One particular type of transmformer, known as the switched mode power supply, or SMPS, is particularly known to produce voltage spikes of dirty electricity. An SMPS is needed to transform 240 Volts of electricity passing through a smart meter down to 2-6 Volts to power the circuit boards that measure electricity and also that broadcast data. Filters do exist in all brands of smart meters, according to some engineers, just as they do in other appliances, such as computers, printers and audio equipment that also have switched mode power supplies, to filter these harmonics so that, for instance, audible noise does not occur on speakers and computers are not affected.
Some smart meter manufacturers apparently do not use high quality filters and their switched mode power supplies create high voltage spikes, sending out noise and higher frequency harmonics onto circuits and power cords throughout the house. These frequencies, usually in the 4,000-100,000 Hertz (or 4-100 kiloHertz) range, leak off circuits and cords up to 6-8 feet into rooms, and they bother electrically-sensitive people. They can also leak off power lines into neighborhoods.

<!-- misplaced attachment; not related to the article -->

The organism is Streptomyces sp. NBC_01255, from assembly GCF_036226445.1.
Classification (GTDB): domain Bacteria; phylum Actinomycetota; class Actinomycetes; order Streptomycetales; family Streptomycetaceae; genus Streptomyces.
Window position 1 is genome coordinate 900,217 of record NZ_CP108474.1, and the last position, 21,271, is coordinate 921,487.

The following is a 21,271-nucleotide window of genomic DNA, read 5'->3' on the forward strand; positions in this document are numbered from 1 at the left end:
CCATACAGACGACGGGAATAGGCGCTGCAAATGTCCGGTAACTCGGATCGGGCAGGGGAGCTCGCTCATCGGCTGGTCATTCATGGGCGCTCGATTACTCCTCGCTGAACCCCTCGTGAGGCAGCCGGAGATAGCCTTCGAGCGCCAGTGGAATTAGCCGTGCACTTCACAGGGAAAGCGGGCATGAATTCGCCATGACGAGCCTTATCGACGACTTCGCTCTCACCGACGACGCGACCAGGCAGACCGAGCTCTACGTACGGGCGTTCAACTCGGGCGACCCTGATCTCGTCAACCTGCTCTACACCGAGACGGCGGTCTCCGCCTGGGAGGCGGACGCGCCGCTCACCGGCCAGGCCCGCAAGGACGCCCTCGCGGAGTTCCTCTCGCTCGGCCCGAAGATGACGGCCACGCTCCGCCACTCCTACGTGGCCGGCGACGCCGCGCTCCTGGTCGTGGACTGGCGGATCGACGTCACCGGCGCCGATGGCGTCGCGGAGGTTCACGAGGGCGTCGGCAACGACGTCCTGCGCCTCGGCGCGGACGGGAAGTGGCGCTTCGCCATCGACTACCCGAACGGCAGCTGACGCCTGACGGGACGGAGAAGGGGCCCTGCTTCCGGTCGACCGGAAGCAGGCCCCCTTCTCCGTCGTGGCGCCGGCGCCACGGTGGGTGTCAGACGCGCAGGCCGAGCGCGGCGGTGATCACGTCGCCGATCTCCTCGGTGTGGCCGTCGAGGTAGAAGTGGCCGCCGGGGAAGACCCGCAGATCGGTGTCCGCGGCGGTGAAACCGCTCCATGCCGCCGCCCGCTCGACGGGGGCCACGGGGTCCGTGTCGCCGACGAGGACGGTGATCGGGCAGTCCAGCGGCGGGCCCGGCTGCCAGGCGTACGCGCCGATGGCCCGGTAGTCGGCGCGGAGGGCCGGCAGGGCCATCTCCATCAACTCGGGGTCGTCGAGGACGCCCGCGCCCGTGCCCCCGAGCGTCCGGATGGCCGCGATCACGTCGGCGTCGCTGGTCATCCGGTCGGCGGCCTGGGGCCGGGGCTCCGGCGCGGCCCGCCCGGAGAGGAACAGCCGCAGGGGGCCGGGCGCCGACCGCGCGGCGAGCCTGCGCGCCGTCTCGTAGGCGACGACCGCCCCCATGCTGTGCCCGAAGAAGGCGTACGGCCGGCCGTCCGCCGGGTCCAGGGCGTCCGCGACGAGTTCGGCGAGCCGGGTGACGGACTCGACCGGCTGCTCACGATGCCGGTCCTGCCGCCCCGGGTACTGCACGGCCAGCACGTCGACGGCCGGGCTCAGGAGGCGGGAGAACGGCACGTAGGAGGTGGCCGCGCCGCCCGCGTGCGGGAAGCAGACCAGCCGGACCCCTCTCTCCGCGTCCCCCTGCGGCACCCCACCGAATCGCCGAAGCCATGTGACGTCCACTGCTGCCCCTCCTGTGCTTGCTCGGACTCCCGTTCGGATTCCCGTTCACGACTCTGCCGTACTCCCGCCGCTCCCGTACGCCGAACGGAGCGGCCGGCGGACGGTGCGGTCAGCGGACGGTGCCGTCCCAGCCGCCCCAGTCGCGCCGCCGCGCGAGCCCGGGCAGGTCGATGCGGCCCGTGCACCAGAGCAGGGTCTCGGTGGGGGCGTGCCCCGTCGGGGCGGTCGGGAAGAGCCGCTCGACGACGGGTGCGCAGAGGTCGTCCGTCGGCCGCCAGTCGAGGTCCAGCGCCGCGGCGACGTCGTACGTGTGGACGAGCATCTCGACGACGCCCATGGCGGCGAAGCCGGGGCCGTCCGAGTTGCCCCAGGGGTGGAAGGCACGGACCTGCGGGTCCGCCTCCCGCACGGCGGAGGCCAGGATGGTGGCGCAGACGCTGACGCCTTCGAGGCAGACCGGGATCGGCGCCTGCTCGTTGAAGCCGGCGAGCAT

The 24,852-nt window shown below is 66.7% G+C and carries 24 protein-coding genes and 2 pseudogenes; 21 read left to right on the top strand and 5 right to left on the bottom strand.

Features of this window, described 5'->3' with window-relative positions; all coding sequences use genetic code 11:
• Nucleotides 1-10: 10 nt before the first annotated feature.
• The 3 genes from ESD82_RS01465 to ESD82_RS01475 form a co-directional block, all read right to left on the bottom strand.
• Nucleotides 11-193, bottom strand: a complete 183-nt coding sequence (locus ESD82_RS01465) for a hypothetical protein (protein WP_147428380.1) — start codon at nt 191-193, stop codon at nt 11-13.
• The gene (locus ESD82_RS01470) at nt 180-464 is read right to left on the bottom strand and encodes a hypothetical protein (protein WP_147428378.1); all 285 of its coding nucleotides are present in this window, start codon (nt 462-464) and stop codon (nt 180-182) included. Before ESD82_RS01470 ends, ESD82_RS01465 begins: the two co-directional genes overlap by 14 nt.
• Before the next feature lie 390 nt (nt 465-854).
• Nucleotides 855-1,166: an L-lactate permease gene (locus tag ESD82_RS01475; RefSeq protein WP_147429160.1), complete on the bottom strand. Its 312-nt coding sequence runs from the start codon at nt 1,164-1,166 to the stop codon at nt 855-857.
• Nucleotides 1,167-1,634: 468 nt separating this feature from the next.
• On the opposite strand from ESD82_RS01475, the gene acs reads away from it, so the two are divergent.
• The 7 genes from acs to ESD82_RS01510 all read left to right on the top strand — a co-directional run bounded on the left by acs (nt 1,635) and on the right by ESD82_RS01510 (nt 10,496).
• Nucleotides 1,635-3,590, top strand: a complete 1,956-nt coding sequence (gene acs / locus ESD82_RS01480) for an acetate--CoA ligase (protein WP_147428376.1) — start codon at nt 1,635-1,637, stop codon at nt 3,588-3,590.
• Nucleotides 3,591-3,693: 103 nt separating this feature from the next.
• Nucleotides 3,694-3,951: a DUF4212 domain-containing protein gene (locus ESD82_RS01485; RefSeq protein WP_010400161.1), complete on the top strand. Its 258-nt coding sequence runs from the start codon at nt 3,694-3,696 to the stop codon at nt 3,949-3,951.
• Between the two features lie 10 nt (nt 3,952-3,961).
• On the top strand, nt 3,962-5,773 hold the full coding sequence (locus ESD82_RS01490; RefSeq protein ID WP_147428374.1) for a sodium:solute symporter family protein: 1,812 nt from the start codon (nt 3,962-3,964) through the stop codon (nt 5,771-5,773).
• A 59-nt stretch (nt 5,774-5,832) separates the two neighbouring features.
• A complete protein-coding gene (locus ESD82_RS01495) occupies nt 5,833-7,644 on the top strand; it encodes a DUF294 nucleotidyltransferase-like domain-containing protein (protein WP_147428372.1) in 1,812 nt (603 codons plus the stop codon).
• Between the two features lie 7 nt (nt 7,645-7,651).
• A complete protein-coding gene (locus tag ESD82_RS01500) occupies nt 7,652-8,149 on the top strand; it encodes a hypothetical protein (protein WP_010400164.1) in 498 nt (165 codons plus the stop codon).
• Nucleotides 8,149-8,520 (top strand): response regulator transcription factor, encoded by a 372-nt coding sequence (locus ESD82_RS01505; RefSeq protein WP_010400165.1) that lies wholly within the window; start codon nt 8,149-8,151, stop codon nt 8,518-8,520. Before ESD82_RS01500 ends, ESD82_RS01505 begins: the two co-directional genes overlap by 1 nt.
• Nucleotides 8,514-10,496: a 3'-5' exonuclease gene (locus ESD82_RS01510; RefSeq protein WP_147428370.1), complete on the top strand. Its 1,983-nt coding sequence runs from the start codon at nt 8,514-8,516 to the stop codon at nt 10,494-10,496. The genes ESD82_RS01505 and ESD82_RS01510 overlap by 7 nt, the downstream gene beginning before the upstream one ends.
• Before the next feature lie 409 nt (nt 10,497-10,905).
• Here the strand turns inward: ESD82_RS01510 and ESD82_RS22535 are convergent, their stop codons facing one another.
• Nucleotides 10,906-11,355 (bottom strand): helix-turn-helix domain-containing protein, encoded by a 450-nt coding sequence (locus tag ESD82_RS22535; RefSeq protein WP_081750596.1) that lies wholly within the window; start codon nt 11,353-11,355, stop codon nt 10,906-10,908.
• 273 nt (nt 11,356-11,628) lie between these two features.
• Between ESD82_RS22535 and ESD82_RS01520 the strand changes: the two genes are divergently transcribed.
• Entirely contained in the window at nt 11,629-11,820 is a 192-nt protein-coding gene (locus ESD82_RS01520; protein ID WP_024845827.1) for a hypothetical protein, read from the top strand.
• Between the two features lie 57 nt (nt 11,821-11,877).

Voltage spikes of dirty power have been measured consistently in homes with GE and Landi Gyr brand smart meters in the Pacific Gas & Electric service area by Rob States and his colleagues in Northern California. This is reported extensively in Rob's article on the Environmental Options Network EMF blog and in his thirty-minute radio interview recorded on October 13, 2011 with San Diego's Dr. William Deagle.
I have begun a study of over 25 homes with smart and analog meters in Southern California using my own oscilloscope and spectrum analyzer to verify the presence of these same harmonic voltage spikes. To date, I have found no voltage spikes that cannot be attributed to some other cause. The study is ongoing and my findings are being reviewed by my colleagues, who are engineers, but so far, my conclusion is that dirty power from smart meters is not a problem that we are dealing with here in Southern California. To view the study, click here.